Cancer. It’s a terrifying word. And breast cancer is the most common type of invasive cancer for women. British Columbia is now the first province to provide women and their doctors information about their breast density after a mammogram screening. You may be wondering, “Why does my breast density matter and what does it mean if I have dense breasts?” I’ll get to that, but first let’s discuss breast cancer, in general.
One in Eight Women
With approximately one in eight women being diagnosed with breast cancer in her lifetime, it is the second most common cause of cancer death in women—after lung cancer. The good news is, survival rates have improved dramatically since the late 1980s. Men can also get breast cancer, but it is much less common, making up less than one percent of all breast cancer diagnoses.
Part of the reason for an increasing number of breast cancer survivors is that we are finding and assessing breast lumps earlier on in the disease.
What Do I Look For?
If you are experiencing any of the following symptoms, see your doctor so you can be assessed.
Feeling a lump or thickened tissue in your breast or armpit.
Pain in the armpit or breast that does not change with your menstrual cycle.
A change in shape or size of your breast not related to your menstrual cycle or pregnancy.
The skin of the breast looks like the skin of an orange, i.e. pitting, dimpling, or change in colour.
Changes in the appearance of the nipple, like a rash or scaling skin or it appears sunken or inverted.
Discharge from the nipple.
It may be scary to find these changes, but don’t put off seeing your health professional about it because early detection improves outcomes.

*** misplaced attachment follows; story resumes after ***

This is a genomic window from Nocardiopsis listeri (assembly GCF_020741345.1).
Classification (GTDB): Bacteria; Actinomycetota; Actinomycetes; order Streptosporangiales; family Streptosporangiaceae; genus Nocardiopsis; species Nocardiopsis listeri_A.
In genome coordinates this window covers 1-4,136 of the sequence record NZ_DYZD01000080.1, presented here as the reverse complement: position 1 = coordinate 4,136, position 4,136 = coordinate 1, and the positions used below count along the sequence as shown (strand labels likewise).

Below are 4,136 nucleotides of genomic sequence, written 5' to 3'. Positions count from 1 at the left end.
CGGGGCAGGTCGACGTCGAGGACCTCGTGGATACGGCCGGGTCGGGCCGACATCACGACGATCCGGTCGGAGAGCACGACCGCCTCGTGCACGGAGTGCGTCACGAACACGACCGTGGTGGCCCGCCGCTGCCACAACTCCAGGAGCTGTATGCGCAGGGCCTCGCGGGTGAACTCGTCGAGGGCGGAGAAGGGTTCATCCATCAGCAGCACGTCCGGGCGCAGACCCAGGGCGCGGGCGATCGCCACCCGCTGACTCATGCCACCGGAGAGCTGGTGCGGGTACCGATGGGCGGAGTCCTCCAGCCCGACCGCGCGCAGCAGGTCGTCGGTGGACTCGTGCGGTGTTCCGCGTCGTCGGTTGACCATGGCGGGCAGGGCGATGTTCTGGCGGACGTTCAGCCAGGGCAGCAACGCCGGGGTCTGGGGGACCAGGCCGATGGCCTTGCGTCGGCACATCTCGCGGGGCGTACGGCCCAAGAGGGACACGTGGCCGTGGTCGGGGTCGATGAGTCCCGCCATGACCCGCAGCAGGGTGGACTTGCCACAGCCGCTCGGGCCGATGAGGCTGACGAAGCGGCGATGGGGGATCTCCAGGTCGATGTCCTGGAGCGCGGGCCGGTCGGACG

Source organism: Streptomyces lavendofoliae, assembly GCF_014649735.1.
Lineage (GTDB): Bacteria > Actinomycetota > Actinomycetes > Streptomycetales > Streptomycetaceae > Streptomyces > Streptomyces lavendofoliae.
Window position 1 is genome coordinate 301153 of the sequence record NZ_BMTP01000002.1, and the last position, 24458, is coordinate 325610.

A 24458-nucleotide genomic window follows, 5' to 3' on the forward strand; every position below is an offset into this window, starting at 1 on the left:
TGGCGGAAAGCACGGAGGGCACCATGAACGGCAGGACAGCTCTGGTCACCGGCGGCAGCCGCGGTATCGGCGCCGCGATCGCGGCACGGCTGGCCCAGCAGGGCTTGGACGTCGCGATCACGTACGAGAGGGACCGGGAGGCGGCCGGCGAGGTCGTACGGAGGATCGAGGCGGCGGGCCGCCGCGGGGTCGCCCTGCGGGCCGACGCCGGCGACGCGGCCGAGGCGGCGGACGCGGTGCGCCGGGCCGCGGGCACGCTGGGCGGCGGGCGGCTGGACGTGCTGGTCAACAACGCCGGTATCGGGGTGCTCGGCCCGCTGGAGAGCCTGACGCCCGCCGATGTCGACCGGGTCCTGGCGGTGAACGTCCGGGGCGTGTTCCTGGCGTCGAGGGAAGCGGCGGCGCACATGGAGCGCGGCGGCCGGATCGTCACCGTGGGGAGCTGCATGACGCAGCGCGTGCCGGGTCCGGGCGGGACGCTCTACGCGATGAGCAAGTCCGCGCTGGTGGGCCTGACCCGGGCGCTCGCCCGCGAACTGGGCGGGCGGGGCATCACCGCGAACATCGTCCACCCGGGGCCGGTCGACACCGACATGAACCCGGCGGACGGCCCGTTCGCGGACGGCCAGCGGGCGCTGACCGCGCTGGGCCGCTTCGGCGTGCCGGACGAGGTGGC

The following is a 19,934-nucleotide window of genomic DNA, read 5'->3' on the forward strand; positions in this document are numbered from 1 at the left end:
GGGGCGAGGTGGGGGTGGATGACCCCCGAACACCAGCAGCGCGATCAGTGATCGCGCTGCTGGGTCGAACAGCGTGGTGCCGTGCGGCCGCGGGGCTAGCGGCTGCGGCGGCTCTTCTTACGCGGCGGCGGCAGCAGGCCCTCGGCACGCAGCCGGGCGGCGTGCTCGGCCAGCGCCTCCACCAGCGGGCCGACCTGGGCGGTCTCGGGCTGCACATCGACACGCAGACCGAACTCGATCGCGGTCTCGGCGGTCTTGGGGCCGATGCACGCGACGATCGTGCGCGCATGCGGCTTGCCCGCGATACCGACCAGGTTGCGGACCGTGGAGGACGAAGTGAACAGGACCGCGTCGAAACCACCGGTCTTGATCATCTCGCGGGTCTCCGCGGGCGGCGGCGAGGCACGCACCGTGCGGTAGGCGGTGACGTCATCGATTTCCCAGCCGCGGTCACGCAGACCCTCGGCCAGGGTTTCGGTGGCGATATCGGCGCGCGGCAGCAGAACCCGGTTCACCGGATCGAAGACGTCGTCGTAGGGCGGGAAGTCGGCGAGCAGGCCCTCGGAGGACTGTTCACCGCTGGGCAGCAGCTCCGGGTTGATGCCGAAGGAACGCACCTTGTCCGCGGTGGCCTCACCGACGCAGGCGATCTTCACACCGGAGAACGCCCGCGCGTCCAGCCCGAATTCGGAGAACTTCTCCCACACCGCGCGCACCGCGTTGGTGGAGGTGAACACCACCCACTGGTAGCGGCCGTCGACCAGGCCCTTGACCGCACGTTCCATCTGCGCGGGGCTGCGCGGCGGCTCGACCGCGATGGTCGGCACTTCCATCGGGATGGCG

While the Canadian Task Force on Preventive Health Care does not recommend breast self-examinations for women do not have a higher risk of breast cancer and who are aged 40 to 74 because they state that these self-examinations do not save women’s lives and can lead to unneeded tests, it is very helpful for a woman to know how her breasts normally look and feel so she can more easily notice changes. And for women who are at higher risk, self-exams can be valuable.
So, how do you know if you are one of those higher risk individuals? Note that not all the risks are equal in their effect, but here are some of the factors that can be at play.
Age: As we age, our risk increases.
History: A history of breast cancer increases our likelihood of having it again, as do some types of non-cancerous (benign) breast lumps, like atypical ductal hyperplasia(ADH) or lobular carcinoma in situ(LCIS).
Genetics: Risk increases for those who have close relatives who’ve had breast cancer, and for women who carry the BRCA1 and BRCA2 gene. Women of Ashkenazi Jewish decent are more likely to carry these BRCA genes.
Reproductive history: Estrogen exposure can increase breast cancer risk. Women who started their periods early or ended them later in life have more exposure, as do women who have pregnancies later in life or no pregnancies. Prolonged use of birth control pills or certain hormone replacement pills also have increased estrogen exposure.